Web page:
Any collaborations with local community groups that take part in the programme and engage the young people strengthen the links between the school and the group and facilitate community outreach objectives.
The project came about in response to a wider sense that more subject-specific enrichment and university admissions support was required in order to address an imbalance in the provision in different educational settings. These wider findings were confirmed through consultations with schools in local boroughs
The first Chrysalis Summer School took place in August 2008, with the opportunity and programme identified, designed and implemented by the Community Partnerships Director, a member of senior staff responsible for community and partnership work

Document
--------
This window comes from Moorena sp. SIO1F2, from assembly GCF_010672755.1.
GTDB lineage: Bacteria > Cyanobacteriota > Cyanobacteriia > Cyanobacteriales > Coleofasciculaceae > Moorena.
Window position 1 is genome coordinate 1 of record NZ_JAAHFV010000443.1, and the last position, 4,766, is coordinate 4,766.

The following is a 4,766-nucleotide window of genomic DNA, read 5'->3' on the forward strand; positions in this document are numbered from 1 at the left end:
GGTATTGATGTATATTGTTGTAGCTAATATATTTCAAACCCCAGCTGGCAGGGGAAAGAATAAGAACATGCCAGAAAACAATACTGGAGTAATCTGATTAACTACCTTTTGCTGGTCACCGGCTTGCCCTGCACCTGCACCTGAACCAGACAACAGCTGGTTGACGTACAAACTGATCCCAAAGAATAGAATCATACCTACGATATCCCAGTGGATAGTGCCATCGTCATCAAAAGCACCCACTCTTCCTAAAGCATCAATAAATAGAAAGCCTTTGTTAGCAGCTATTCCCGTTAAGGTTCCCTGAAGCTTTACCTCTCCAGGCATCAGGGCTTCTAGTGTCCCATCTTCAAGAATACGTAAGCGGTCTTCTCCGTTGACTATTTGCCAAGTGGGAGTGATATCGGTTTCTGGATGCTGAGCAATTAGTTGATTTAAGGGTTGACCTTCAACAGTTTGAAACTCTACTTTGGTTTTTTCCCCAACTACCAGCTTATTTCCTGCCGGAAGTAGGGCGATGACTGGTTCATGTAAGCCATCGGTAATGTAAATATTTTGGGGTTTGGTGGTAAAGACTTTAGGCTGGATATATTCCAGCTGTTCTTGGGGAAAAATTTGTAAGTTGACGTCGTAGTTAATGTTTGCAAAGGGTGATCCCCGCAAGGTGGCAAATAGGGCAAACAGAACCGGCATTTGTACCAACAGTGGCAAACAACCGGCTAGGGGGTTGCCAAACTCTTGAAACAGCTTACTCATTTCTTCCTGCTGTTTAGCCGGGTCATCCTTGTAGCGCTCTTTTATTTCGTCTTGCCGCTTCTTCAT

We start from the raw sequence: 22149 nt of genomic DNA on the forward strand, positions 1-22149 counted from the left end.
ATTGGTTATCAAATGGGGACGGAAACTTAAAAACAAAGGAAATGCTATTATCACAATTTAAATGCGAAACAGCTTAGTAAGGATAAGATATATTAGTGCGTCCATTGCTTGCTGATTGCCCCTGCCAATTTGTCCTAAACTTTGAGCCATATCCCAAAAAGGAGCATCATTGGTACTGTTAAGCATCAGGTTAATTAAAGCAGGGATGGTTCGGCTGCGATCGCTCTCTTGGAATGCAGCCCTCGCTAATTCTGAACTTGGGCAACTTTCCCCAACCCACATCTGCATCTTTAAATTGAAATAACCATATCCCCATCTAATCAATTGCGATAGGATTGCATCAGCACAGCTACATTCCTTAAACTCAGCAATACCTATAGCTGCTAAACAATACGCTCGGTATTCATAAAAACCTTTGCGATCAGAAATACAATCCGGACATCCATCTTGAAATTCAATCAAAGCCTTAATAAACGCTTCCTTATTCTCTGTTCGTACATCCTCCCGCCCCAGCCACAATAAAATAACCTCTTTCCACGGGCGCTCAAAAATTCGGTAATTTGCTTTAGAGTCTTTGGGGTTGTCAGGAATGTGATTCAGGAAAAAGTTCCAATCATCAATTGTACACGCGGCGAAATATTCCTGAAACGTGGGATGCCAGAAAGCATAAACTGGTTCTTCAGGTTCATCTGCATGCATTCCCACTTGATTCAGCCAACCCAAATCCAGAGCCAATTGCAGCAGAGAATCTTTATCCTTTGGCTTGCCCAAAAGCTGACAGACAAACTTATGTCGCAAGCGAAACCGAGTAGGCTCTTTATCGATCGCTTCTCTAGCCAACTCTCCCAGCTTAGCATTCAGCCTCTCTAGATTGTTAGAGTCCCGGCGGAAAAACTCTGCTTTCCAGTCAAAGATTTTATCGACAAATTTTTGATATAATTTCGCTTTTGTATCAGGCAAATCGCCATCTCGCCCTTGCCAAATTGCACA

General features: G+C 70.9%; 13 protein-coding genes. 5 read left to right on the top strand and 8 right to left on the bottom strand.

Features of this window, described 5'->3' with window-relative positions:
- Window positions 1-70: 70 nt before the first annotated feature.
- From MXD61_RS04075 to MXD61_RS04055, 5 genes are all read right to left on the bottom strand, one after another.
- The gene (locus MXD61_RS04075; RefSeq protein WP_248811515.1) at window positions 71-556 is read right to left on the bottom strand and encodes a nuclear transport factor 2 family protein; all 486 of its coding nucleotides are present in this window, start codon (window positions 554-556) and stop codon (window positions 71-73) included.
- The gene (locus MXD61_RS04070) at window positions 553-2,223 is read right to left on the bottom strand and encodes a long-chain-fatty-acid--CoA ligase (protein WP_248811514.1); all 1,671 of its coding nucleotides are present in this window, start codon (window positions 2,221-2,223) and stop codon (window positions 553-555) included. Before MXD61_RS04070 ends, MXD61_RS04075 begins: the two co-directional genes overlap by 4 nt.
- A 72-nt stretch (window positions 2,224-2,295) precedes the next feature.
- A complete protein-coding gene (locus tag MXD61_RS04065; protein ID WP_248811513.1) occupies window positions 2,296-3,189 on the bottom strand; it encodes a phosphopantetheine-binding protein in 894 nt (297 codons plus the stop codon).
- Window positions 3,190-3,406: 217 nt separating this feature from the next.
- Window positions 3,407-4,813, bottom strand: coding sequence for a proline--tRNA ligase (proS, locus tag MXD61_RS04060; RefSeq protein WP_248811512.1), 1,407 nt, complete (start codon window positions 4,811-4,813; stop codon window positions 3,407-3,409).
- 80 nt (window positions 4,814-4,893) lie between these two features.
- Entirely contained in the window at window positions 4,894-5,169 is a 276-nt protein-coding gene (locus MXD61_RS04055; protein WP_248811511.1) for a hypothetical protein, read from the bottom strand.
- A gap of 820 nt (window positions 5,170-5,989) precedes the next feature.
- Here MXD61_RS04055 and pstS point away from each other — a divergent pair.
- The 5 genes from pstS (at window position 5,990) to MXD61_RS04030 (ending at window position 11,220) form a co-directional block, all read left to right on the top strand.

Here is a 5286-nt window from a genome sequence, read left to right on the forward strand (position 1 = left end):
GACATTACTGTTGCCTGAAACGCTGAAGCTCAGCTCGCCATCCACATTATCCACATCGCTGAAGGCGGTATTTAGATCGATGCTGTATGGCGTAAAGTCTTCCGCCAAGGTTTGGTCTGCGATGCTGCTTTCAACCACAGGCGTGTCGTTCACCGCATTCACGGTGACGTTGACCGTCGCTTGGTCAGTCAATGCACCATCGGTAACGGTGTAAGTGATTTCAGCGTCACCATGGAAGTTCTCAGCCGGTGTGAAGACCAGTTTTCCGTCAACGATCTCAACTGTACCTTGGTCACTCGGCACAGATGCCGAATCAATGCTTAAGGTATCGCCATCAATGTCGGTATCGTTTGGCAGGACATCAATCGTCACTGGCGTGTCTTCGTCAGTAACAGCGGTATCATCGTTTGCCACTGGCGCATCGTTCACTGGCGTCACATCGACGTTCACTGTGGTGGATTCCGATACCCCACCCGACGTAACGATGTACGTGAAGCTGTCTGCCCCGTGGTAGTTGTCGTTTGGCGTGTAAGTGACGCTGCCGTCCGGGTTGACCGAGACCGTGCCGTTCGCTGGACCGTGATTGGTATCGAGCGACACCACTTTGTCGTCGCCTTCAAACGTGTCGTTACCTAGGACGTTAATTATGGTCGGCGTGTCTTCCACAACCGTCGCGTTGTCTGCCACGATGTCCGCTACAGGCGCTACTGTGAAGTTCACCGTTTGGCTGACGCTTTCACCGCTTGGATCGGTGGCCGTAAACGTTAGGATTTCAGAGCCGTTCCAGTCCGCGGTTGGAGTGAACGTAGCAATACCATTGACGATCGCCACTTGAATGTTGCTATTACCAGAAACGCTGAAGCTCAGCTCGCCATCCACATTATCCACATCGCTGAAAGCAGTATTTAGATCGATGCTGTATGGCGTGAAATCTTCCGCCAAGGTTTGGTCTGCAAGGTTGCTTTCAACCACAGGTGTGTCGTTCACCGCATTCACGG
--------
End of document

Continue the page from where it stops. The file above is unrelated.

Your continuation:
The vast majority of the programme uses school facilities, including a large number of classrooms, workshops, laboratories, assembly and event spaces and dining facilities. The programme may include collaborations with community groups and universities, to which trips may be organised.
Teaching staff act as subject tutors, deliver tutorials and are responsible for pupils during the day. Around 20 teachers are required to offer a diverse programme for around 200 pupils. Teachers are required for the length of the programme (around 3 days, potentially an entire week in the summer holiday) and may have to allocate additional time to plan these sessions.
A team of seven support staff are responsible for designing the programme and managing the recruitment of pupils. Work on this begins around six months before the event.
Teaching staff are offered remuneration at a standard rate for work during the holiday. The core support staff responsible for designing the programme and wider administration are salaried and do not receive remuneration for work outside of term-time. Since the majority of activities use school facilities, there are few additional costs. Any that do exist come largely from transport to and from external venues.